I want to next acknowledge that this blog has been my family’s story – and my heart - put out there for anyone to read. It is full of my experiences and my opinions. Our world was shattered when our first-born child suddenly lost her sight one Spring. We have been open from the beginning in the hopes that Team Avery would touch someone’s life; that from our darkness another person might find light. I am extremely proud that so much money and awareness has been raised from our child's story. But when I first opened up our life to cyberspace, I never dreamed how other people would touch my life back. This journey has introduced me to friends and kids with similar and worse situations, and you all have been a source of inspiration in times of doubt. It is anyone’s right to judge me, laugh at me, or roll your eyes while you read. I know I’m no one special. I’m just a mother of an amazing little girl whose world turned dark…and I chose to write about it.

 It has now been one month since Avery Claire’s last eye surgery; two months since we began our final attempt to improve her sight. I won’t bore you with details, except to mention that two hours into the first surgery our surgeon came out to reconsent us. He wanted us to know that a lens looked impossible given the anatomy of Avery’s eye and the toll the disease took on surrounding tissue.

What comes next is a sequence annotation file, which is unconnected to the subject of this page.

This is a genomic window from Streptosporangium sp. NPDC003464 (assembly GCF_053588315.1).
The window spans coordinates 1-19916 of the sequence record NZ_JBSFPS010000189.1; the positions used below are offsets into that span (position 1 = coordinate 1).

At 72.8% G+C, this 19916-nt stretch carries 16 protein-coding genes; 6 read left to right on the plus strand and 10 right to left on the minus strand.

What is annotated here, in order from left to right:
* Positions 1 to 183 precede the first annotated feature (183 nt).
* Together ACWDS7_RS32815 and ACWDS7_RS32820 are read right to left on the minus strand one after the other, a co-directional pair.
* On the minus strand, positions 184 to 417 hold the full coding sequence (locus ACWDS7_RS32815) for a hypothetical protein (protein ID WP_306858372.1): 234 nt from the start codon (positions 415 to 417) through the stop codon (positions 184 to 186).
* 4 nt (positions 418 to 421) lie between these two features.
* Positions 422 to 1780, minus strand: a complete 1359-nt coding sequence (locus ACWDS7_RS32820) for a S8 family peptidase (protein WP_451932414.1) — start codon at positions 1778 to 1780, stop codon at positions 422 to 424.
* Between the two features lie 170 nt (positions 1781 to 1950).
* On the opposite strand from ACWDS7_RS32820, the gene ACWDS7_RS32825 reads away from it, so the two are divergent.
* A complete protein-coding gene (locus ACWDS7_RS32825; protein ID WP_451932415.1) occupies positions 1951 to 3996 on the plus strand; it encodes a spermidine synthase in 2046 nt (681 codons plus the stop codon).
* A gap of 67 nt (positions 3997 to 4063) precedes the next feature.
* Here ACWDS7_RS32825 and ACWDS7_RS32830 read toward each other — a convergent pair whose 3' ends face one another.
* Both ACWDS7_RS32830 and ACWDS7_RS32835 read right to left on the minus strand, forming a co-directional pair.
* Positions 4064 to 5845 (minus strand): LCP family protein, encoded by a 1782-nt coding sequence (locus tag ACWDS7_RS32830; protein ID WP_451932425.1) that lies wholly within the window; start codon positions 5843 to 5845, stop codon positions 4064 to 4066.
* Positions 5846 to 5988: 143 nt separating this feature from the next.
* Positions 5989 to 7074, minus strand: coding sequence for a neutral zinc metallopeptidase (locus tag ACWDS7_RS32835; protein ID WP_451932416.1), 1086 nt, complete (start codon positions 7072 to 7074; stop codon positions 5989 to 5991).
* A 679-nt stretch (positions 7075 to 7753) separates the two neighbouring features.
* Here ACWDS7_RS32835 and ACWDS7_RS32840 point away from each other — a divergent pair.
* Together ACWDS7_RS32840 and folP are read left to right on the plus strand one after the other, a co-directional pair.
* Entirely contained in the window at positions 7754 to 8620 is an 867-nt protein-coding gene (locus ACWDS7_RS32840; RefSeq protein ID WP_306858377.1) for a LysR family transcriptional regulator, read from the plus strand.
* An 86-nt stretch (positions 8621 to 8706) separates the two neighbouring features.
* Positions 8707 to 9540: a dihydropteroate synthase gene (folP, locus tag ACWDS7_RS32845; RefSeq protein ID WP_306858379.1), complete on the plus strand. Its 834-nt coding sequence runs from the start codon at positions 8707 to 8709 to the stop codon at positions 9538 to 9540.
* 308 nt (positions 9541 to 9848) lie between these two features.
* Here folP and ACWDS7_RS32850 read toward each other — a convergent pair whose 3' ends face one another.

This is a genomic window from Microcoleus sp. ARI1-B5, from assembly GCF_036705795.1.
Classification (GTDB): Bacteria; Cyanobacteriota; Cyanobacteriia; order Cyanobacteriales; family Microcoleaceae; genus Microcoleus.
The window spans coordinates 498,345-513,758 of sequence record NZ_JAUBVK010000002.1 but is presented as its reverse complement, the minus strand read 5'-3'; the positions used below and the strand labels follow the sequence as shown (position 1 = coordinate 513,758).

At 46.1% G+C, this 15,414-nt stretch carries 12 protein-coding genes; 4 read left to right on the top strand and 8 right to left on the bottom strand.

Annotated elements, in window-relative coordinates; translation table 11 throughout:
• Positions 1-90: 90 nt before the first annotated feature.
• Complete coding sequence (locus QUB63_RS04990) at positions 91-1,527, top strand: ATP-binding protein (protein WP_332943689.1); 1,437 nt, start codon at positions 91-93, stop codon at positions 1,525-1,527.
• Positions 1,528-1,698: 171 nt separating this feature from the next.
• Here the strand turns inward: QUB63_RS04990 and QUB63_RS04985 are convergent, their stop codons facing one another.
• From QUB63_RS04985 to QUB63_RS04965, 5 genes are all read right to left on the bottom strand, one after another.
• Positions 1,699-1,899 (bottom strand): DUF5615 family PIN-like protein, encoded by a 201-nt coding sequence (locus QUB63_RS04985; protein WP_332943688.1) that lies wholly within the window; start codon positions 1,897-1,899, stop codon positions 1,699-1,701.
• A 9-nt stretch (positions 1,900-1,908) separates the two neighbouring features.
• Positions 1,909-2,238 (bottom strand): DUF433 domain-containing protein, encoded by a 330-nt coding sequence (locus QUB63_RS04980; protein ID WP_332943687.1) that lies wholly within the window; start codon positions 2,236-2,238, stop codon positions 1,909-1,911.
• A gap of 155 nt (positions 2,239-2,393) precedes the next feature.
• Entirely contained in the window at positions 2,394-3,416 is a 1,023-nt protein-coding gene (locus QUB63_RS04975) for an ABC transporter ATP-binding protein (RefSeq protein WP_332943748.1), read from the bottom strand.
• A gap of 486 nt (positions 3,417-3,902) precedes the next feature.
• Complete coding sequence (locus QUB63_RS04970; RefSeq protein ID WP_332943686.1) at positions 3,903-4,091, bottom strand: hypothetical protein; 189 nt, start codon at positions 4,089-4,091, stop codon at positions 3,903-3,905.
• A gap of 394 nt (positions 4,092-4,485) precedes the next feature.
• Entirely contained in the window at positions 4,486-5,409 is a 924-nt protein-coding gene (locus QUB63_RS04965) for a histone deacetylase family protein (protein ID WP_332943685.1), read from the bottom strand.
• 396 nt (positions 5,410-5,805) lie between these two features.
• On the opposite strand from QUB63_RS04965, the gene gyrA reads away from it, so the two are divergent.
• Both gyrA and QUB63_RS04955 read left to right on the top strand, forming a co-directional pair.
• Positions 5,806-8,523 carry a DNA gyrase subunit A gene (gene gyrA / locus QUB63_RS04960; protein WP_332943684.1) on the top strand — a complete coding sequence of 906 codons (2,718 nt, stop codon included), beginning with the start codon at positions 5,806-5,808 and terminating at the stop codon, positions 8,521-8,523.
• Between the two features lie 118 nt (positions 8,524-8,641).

Which is why it gives me immense pleasure to tell you that Avery has not one, but two synthetic lenses now…one in each eye. Astonishing success. She has gone from not being able to even SEE your typical eye chart – let alone the letters on it – to having 20/25 vision in both eyes. Without correction. She currently functions without glasses, although she will be getting a prescription for bifocals to help her read. It is absolutely the best-case scenario for Avery’s situation, and in our hearts, a miracle. Sometimes my husband and I just look at each other and say, “the nightmare is over.” From such pain has come unbelievable joy.

 Someone once cruelly described my daughter in her cataract glasses as “someone who looks like she rides the short bus.” Today you could not pick her out of a crowd of other preschoolers. Instead of immediately noticing that Avery Claire has a disability, you will now meet her and notice her sparkly brown eyes, curly blonde hair, and happy grin. Watching her play one afternoon, it struck me that anyone who meets my little girl from now on will not immediately know what she has gone through. The three years of surgeries, the therapy, the tears…it is all neatly tucked away and becoming part of her past. Maybe when someone gets to know Avery they will learn her story,  but it is no longer an attention-grabbing disability or the elephant in the room.